Peroxidation induces changes in the fatty acid profile of oils and fats. Low-quality oils with high AV and POV are sources of free radicals that exert adverse effects on unsaturated fatty acids and meat quality. Oxidative damage compromises the quality of poultry meat, including its colour, structure and water-holding capacity, and increases drip loss (Holownia et al., 2003; Sihvo et al., 2013; Zhang et al., 2011). In the current study, low-quality rapeseed oil increased pH15 values and the rate of change in the pH of breast muscles. After 24 h, high acidity was noted only in the muscles of broilers whose diets were supplemented with vitamin E relative to the birds receiving polyphenols. The pH15 values of muscles were characteristic of normal meat in groups I and III and were indicative of DFD (dark, firm and dry) meat in the remaining groups. The pH24 values were indicative of normal meat in all samples. The rate of change in pH24 values was lowest in broilers that did not receive rancid oil and was highest in the breast muscles of broilers fed diets containing rancid oil, supplemented with polyphenols and vitamin E. The breast muscles of broilers receiving polyphenols were lighter in colour, which could suggest that polyphenols inhibited the oxidation of haem pigments and prevented meat darkening. Vitamin E increased the contribution of yellowness in the breast muscles of broilers. The content of fat and crude ash was lower in the muscles of broilers that were not given oxidised oil or antioxidants relative to the remaining groups. In a study by Zhang et al. (2011), vitamin E did not affect the pH, colour or the water-holding capacity of meat in chickens fed oxidised oil. Dietary supplementation with tocopherols decreased natural drip loss in the breast muscles of birds. The muscles of broilers fed oxidised oil were characterised by higher water-holding capacity and higher natural drip. In the work of Tavarez et al. (2011), the addition of propyl gallate and ethoxyquin to feeds containing oxidised oil did not affect the pH or the water-holding capacity of meat but decreased the value of parameter L* (meat lightness). Lu et al. (2014) found that a combination of antioxidants (vitamin E, ethoxyquin, propyl gallate) increased the pH of breast muscles. A vitamin E dose of 200 mg kg−1 decreased the contribution of yellowness (b*) and natural drip loss in the breast muscles of chickens fed low-quality oil. The analysed muscle samples did not differ in lightness or redness values (Lu et al., 2014).

In the present study, the content of PUFAs was higher and the AI was lower in chickens that did not receive oxidised oil and in broilers whose diets were supplemented with vitamin E alone or vitamin E and polyphenols relative to birds that were fed oxidised oil without antioxidants. Similar observations were made by Sheehy et al. (1994) in whose study, PUFA concentrations were higher in the lung tissue of chicks receiving fresh oil and in birds given oxidised oil with vitamin E, and they were lowest in the group of birds fed oxidised oil without antioxidants. Racanicci et al. (2008) also reported a decrease in the concentration of C18:2 PUFAs in the thigh muscles of broilers fed oxidised oil. The peroxidisability index is a measure of the susceptibility of lipids to oxidation and of the auto-oxidation of fatty acids. In our study, the PI percentage and level of PUFAs was higher in the breast muscle of the chickens fed diets without rancid oil. Similarly, Batkowska et al. (2011) and Sosnówka-Czajka et al. (2017) found the PI value to be higher in the muscle of birds with a higher PUFA content.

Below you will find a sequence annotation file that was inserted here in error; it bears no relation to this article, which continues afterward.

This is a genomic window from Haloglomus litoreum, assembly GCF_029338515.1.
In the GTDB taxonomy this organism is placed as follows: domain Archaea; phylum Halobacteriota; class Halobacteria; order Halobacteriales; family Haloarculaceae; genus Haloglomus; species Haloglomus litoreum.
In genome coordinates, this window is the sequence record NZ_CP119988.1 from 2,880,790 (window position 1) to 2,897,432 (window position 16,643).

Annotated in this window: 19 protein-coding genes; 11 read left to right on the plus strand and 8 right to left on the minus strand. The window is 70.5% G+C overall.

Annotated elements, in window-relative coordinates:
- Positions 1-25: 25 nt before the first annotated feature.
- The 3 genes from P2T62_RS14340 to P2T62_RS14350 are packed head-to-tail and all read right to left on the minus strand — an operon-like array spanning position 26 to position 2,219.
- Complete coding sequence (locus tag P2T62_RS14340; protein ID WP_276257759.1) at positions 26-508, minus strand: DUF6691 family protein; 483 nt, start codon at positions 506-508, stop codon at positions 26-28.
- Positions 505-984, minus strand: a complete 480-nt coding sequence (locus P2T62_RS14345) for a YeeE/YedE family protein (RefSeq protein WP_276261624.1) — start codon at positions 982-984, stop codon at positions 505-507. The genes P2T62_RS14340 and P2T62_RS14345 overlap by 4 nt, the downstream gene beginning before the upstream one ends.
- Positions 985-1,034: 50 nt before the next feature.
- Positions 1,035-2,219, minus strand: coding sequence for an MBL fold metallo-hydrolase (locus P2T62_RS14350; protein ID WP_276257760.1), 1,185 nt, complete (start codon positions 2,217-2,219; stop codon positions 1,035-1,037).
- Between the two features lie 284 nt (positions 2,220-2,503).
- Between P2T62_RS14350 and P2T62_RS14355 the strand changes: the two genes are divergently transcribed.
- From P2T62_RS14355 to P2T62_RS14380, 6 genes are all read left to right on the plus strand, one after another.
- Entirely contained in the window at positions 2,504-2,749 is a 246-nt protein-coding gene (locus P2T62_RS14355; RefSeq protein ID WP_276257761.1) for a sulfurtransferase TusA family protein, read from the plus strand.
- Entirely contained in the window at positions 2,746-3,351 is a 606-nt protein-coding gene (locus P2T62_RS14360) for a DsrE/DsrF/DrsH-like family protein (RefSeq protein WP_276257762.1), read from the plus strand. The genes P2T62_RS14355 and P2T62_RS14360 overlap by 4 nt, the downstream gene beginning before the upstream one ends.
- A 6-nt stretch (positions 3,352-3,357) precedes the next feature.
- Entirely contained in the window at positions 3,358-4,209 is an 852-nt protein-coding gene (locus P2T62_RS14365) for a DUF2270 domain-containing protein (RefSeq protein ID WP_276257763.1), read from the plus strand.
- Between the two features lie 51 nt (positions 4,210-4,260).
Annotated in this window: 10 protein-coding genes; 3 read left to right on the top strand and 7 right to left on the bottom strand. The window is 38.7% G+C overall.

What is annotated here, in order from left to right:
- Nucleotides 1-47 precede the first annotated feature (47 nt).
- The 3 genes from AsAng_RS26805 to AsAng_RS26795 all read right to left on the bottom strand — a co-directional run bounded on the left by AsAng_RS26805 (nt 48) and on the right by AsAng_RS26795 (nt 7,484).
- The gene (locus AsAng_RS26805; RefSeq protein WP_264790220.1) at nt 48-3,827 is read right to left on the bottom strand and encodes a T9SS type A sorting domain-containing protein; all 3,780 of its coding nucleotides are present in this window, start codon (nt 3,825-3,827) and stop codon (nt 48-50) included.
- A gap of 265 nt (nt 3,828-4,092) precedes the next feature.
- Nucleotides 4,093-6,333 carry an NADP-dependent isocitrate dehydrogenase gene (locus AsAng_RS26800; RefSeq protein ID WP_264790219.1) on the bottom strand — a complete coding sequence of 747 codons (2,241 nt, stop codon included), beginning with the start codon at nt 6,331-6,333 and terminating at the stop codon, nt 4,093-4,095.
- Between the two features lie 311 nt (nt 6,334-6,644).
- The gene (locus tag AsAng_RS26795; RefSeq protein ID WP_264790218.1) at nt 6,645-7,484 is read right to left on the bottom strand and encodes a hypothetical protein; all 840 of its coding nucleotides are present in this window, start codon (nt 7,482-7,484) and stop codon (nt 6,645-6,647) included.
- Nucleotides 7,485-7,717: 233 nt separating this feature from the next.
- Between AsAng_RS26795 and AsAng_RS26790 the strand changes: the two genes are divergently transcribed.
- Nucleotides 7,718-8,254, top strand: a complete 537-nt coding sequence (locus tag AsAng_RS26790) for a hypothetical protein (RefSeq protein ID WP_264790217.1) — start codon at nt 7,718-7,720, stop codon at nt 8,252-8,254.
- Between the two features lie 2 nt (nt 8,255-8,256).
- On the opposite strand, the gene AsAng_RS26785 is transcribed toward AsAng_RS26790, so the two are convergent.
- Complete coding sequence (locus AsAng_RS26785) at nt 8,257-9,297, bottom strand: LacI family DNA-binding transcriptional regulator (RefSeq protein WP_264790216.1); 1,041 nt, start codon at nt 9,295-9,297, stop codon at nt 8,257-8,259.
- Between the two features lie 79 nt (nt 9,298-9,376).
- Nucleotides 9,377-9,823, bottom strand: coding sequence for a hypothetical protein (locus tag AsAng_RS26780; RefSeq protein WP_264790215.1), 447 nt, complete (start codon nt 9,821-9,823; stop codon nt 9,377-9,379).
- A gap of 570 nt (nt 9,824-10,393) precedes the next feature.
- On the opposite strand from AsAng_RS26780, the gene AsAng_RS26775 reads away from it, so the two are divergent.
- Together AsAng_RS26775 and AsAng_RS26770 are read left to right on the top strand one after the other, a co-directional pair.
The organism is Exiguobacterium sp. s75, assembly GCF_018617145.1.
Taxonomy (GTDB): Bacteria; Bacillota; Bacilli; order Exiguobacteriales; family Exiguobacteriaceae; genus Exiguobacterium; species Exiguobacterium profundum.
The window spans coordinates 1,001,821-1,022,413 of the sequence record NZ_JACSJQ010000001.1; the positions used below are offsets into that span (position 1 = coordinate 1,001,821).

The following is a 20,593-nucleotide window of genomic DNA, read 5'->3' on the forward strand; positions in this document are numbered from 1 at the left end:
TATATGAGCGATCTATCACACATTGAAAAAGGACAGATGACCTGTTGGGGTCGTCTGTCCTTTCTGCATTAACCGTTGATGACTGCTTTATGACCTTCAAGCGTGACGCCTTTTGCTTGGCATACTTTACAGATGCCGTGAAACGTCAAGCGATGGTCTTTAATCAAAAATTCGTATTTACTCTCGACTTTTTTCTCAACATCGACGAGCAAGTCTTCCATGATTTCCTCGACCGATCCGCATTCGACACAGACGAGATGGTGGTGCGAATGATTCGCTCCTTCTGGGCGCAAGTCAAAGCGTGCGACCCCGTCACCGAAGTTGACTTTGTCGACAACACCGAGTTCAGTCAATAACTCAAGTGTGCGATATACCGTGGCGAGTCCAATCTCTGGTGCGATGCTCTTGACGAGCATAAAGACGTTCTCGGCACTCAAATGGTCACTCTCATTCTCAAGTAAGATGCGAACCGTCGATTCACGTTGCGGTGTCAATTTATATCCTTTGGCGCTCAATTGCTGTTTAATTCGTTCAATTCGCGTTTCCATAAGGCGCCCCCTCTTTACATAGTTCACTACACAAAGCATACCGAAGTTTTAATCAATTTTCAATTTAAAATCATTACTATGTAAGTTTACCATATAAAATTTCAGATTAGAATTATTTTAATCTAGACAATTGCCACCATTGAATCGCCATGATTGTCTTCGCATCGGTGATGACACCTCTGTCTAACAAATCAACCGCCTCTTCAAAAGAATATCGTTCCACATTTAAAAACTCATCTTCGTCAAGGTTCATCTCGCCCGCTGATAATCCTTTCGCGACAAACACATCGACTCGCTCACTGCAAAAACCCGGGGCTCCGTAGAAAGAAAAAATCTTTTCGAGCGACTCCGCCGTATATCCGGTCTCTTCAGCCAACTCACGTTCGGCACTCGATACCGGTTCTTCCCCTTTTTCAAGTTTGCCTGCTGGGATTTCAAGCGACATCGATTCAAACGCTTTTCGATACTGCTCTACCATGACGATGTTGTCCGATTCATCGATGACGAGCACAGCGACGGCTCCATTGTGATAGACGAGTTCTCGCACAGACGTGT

5 Conclusions
Back to toptop

It can be concluded that the applied antioxidants had no effect on the growth performance of chickens fed oxidised oil. Increased dietary inclusion levels of vitamin E and/or polyphenols improved the antioxidant status in the blood and increased the content of non-enzymatic antioxidants in the liver and breast muscles of broilers fed low-quality oil. The tested antioxidants had no influence on carcass quality parameters in chickens fed oxidised oil. However, birds fed diets with the addition of vitamin E were characterised by higher gizzard weight and higher pH of gizzard digesta. Dietary supplementation with vitamin E and polyphenols or polyphenols alone contributed to a lighter colour and lower pH of breast muscles and an increase in the content of fat and ash in the breast muscles of broilers fed oxidised oil. The breast muscles of birds receiving supplemental vitamin E were characterised by higher concentrations of n-6 PUFAs and DFAs, a more desirable DFA∕OFA ratio, and a lower atherogenicity index. Polyphenols combined with vitamin E can be a valuable component of diets for broiler chickens when the problem of low-quality oil occurs.

Data availability
Back to toptop
Data availability. 

The data sets are available upon request from the corresponding author.

Competing interests
Back to toptop
Competing interests. 

The authors declare that they have no conflict of interest.

Review statement
Back to toptop
Review statement. 

This paper was edited by Manfred Mielenz and reviewed by two anonymous referees.

References
Back to toptop